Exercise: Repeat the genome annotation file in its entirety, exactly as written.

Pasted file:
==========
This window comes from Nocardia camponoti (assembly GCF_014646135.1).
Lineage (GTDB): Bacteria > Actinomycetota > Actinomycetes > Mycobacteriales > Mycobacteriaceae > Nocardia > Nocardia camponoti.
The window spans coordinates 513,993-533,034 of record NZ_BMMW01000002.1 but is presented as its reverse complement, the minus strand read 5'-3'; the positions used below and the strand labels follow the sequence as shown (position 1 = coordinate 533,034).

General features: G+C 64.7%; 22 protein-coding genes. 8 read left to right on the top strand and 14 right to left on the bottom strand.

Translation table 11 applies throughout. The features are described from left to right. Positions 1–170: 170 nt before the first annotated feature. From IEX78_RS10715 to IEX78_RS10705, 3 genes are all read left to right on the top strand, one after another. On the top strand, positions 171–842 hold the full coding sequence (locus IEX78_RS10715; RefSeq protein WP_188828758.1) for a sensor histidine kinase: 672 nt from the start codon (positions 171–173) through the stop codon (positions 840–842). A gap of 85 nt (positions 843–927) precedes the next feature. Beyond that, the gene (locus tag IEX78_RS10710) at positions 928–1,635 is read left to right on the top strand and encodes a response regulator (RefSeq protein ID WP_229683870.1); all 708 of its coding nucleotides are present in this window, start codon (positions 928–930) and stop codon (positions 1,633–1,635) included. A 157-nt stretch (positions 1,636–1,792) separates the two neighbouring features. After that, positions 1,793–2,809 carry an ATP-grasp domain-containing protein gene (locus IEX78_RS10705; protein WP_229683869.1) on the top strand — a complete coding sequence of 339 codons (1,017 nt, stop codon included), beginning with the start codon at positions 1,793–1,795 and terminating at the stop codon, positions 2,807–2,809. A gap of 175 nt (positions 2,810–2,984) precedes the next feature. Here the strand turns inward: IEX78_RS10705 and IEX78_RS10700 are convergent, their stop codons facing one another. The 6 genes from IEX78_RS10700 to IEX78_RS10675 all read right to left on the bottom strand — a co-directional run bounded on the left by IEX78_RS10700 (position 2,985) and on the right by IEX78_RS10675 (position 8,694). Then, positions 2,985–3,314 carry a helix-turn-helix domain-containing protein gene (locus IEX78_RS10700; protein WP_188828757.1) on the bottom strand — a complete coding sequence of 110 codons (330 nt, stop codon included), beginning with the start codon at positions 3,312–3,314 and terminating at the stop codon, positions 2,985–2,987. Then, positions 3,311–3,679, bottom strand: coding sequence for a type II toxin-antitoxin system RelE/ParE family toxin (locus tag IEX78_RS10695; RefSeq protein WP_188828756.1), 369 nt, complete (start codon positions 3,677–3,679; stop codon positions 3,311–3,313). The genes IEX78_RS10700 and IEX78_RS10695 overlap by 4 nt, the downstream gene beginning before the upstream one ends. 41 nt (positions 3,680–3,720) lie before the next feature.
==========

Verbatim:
This window comes from Nocardia camponoti (assembly GCF_014646135.1).
Lineage (GTDB): Bacteria > Actinomycetota > Actinomycetes > Mycobacteriales > Mycobacteriaceae > Nocardia > Nocardia camponoti.
The window spans coordinates 513,993-533,034 of record NZ_BMMW01000002.1 but is presented as its reverse complement, the minus strand read 5'-3'; the positions used below and the strand labels follow the sequence as shown (position 1 = coordinate 533,034).

General features: G+C 64.7%; 22 protein-coding genes. 8 read left to right on the top strand and 14 right to left on the bottom strand.

Translation table 11 applies throughout. The features are described from left to right. Positions 1–170: 170 nt before the first annotated feature. From IEX78_RS10715 to IEX78_RS10705, 3 genes are all read left to right on the top strand, one after another. On the top strand, positions 171–842 hold the full coding sequence (locus IEX78_RS10715; RefSeq protein WP_188828758.1) for a sensor histidine kinase: 672 nt from the start codon (positions 171–173) through the stop codon (positions 840–842). A gap of 85 nt (positions 843–927) precedes the next feature. Beyond that, the gene (locus tag IEX78_RS10710) at positions 928–1,635 is read left to right on the top strand and encodes a response regulator (RefSeq protein ID WP_229683870.1); all 708 of its coding nucleotides are present in this window, start codon (positions 928–930) and stop codon (positions 1,633–1,635) included. A 157-nt stretch (positions 1,636–1,792) separates the two neighbouring features. After that, positions 1,793–2,809 carry an ATP-grasp domain-containing protein gene (locus IEX78_RS10705; protein WP_229683869.1) on the top strand — a complete coding sequence of 339 codons (1,017 nt, stop codon included), beginning with the start codon at positions 1,793–1,795 and terminating at the stop codon, positions 2,807–2,809. A gap of 175 nt (positions 2,810–2,984) precedes the next feature. Here the strand turns inward: IEX78_RS10705 and IEX78_RS10700 are convergent, their stop codons facing one another. The 6 genes from IEX78_RS10700 to IEX78_RS10675 all read right to left on the bottom strand — a co-directional run bounded on the left by IEX78_RS10700 (position 2,985) and on the right by IEX78_RS10675 (position 8,694). Then, positions 2,985–3,314 carry a helix-turn-helix domain-containing protein gene (locus IEX78_RS10700; protein WP_188828757.1) on the bottom strand — a complete coding sequence of 110 codons (330 nt, stop codon included), beginning with the start codon at positions 3,312–3,314 and terminating at the stop codon, positions 2,985–2,987. Then, positions 3,311–3,679, bottom strand: coding sequence for a type II toxin-antitoxin system RelE/ParE family toxin (locus tag IEX78_RS10695; RefSeq protein WP_188828756.1), 369 nt, complete (start codon positions 3,677–3,679; stop codon positions 3,311–3,313). The genes IEX78_RS10700 and IEX78_RS10695 overlap by 4 nt, the downstream gene beginning before the upstream one ends. 41 nt (positions 3,680–3,720) lie before the next feature.